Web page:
Shows & Panels
Shows & Panels
- The 2014 Big Picture on Cyber Security
- AFCEA Answers
- American Readiness: Renewable Power and Efficiency Technologies
- Ask the CIO
- Building the Hybrid Cloud
- Connected Government: How to Build and Procure Network Services for the Future
- Continuing Diagnostics and Mitigation: Discussion of Progress and Next Steps
- Delivering the Digital Government Mission
- Federal Executive Forum
- Federal News Radio's National Cyber Security Awareness Month Special Panel Discussion
- Federal Tech Talk
- The Future of Government Data Centers
- The Future of IT: How CIOs Can Enable the Service-Oriented Enterprise
- Government Perspectives on Mobility and the Cloud
- The Intersection: Where Technology Meets Transformation
- Maximizing ROI Through Data Center Consolidation
- Mitigating Insider Threats in Virtual & Cloud Environments
- Modern Mission Critical Series
- The New Generation of Database
- Reimagining the Next Generation of Government
- Targeting Advanced Threats: Proven Methods from Detection through Remediation
- Transformative Technology: Desktop Virtualization in Government
- The Truth About IT Opex and Software Defined Networking
- Air Traffic Management Transformation Report
- Cloud First Report
- General Dynamics IT Enterprise Center
- Gov Cloud Minute
- Government in Technology Series
- Homeland Security Cybersecurity Market Report
- National Cybersecurity Awareness Month
- Technology Insights
- The Cyber Security Report
- The Next Generation Cyber Security Experts
Shows & Panels
Search Tags: Shaw, Bransford & Roth
Perhaps nowhere in the federal workforce is trust more frail than in the intelligence community. It is still reeling from the revelations of former NSA contractor Edward Snowden. The Director of National Intelligence recently issued two policies to clamp down on employees' speech. The first says only a few authorized officials can talk with journalists. In this week's Legal Loop, Tom and Emily looked at the policy's impact on trust in the intelligence community as part of our special report, Trust Redefined: Reconnecting Government and Its Employees. Employment lawyer Debra Roth said on The Federal Drive the new policy stands out because it covers unclassified information.
Todd Harrison of the Center for Strategic and Budgetary Assessment talks about possible defense cuts due to sequestration. Attorney Bill Bransford discusses the legal ramifications of lie detectors. Social media expert Justin Herman of the GSA explains how social media is being used in the aftermath of emergencies. John Palguta of the Partnership for Public Service ponders what may be in store for feds in 2013. Paul Verkuil explains what the Administrative Conference of the United States has been up to.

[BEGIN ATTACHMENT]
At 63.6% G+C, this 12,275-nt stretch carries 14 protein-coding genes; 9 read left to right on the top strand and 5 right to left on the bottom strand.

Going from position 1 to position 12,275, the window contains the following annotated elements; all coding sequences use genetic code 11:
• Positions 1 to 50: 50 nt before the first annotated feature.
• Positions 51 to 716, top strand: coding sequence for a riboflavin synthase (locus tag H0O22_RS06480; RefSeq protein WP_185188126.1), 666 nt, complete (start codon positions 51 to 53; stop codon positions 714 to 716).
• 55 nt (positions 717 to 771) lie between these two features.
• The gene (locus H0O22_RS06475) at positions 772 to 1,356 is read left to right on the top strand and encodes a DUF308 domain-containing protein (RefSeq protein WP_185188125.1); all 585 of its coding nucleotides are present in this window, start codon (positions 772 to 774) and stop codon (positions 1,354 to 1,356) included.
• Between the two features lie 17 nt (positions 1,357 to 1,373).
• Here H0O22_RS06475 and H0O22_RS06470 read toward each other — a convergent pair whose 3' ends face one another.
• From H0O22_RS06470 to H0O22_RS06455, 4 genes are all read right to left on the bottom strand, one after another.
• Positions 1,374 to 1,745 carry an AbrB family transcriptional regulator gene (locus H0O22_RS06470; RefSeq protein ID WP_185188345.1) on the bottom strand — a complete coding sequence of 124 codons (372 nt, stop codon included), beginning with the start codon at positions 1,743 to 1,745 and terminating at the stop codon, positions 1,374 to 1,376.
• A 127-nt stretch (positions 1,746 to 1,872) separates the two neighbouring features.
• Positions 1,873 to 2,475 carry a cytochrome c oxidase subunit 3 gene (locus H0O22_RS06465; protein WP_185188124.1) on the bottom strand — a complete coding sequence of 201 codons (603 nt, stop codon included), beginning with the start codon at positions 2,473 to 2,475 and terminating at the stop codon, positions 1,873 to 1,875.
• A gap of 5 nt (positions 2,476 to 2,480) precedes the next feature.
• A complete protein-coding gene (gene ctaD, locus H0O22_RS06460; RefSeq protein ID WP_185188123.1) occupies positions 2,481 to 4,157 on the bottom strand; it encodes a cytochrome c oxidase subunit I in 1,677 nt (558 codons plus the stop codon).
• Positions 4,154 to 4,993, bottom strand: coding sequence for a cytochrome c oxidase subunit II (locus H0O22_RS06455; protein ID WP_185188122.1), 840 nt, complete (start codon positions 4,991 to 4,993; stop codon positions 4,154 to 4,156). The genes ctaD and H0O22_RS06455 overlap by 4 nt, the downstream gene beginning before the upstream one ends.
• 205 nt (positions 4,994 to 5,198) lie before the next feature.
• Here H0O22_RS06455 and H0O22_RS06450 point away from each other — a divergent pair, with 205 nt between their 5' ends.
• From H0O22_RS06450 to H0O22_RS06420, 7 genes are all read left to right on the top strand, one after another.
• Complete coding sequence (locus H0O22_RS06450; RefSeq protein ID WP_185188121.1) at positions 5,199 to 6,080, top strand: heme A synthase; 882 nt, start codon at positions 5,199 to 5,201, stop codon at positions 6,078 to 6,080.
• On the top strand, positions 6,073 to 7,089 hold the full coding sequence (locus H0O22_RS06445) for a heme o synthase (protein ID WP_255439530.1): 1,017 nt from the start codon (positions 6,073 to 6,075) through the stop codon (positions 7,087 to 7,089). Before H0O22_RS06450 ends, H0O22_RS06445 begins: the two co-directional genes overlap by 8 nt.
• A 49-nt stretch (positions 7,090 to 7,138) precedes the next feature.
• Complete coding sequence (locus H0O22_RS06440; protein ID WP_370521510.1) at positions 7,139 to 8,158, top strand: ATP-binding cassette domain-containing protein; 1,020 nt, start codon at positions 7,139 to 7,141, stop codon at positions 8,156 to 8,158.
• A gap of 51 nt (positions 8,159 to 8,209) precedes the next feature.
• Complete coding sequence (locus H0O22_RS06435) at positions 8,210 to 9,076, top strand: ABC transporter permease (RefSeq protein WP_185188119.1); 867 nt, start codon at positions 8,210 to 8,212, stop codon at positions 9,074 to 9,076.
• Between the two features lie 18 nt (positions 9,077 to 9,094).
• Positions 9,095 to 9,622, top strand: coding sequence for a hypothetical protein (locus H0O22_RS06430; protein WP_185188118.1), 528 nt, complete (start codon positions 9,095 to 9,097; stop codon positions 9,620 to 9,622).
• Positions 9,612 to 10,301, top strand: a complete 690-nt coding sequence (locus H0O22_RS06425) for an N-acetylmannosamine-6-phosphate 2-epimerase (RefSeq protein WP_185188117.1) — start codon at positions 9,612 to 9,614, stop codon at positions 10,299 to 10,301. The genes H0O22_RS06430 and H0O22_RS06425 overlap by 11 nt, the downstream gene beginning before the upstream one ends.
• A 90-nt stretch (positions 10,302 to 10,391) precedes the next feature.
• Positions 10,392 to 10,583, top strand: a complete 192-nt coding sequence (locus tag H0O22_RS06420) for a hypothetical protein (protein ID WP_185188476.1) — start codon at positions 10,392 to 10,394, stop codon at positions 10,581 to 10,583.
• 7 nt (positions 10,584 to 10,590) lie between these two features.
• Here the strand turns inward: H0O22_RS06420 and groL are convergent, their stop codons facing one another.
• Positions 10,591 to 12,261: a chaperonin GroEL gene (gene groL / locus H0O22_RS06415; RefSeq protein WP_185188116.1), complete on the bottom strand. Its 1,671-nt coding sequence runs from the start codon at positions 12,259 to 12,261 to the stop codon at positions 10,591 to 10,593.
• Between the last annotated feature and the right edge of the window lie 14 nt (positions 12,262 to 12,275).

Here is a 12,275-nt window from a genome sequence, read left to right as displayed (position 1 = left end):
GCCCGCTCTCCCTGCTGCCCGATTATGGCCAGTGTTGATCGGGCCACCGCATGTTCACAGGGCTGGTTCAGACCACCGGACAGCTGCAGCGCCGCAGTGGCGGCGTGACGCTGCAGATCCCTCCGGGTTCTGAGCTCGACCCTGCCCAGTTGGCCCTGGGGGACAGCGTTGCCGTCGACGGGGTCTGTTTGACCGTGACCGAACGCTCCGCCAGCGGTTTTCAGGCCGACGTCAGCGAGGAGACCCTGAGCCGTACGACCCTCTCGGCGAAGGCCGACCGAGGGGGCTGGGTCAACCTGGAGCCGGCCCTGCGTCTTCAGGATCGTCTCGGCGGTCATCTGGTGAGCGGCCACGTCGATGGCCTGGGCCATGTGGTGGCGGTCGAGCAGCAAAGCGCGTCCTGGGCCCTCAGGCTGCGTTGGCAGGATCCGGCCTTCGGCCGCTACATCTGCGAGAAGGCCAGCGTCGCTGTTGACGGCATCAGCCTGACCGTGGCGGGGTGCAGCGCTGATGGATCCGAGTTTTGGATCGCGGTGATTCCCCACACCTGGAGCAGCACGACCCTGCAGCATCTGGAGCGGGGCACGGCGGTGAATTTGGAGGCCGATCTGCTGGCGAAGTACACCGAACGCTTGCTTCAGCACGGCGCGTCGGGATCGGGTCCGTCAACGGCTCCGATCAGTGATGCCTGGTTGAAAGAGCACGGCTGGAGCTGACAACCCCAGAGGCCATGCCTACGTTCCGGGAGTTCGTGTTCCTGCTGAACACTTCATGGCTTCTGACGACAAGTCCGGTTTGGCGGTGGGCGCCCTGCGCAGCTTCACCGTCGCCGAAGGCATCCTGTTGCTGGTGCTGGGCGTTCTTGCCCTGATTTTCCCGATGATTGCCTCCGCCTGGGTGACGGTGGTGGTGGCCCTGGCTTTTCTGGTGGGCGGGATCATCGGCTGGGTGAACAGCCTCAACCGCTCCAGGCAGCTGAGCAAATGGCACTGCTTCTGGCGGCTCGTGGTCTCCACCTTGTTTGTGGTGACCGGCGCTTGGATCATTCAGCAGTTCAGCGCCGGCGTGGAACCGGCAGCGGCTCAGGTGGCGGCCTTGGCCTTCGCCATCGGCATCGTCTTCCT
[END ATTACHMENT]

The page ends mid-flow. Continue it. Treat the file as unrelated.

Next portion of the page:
Tags: Todd Harrison , DoD , DoD Report , fiscal cliff , budget , Center for Strategic & Budgetary Assessments , Bill Bransford , Justin Herman , GSA , polygraph , Center for Excellence in Digital Government , John Palguta , Partnership for Public Service , Paul Verkuil , Administrative Conference of the United States , Federal Drive , cybersecurity , Cybersecurity Update
Bill Bransford, a partner at Shaw, Bransford and Roth, joined the Federal Drive with Tom Temin and Amy Morris to provide a brief recap of a case involving a government investigator who lied to a grand jury and what it means for federal employees.
Certain whistleblower groups say the bill eliminates protection for those who speak out, manager groups think it is a good compromise.
Iraq's government has started collecting signatures for a class-action lawsuit from victims who were wounded or lost family in incidents involving the U.S. private security firm formerly known as Blackwater.
Lawmakers said they might counter the recent Supreme Court ruling on campaign money, along with the blizzard of special interest spending that could result, by making corporations and unions come clean about which campaign ads they are sponsoring and how much they are shelling out.
The Environmental Protection Agency's top lawyer says the agency is not censoring two of its California-based attorneys who posted a YouTube video criticizing the Obama administration's backing of a House-passed climate bill.
People love to give each other gifts during the holiday season, but that can pose problems for federal workers who have to follow strict guidelines when it comes to accepting those presents.
The Supreme Court says it will decide how much privacy workers have when they send text messages from on their employers' accounts.